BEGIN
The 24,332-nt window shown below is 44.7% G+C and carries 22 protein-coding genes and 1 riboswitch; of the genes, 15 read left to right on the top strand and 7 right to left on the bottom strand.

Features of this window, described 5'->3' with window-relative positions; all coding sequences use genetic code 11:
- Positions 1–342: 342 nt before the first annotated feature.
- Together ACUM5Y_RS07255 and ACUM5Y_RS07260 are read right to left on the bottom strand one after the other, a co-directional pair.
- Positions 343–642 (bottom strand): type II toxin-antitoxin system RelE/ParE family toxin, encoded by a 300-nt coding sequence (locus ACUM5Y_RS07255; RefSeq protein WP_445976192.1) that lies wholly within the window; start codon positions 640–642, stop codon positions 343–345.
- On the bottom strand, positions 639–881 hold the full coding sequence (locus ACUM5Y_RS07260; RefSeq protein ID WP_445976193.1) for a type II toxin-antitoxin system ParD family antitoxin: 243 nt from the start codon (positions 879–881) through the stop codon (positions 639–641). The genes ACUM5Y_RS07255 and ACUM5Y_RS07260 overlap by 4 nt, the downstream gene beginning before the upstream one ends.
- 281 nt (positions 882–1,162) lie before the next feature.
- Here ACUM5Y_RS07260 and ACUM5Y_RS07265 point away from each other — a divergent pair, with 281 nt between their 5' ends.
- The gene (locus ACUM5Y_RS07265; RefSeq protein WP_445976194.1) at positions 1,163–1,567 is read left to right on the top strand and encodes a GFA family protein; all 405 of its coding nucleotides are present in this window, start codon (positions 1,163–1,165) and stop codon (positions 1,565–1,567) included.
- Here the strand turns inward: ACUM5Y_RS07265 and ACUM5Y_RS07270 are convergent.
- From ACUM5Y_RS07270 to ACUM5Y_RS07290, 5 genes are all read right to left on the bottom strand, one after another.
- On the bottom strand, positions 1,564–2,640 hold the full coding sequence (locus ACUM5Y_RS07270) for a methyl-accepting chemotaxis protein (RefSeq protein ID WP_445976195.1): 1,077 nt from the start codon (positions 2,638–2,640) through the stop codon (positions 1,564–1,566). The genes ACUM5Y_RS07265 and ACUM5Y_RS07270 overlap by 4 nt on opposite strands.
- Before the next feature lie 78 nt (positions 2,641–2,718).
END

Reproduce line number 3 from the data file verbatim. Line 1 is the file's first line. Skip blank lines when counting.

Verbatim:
- Positions 1–342: 342 nt before the first annotated feature.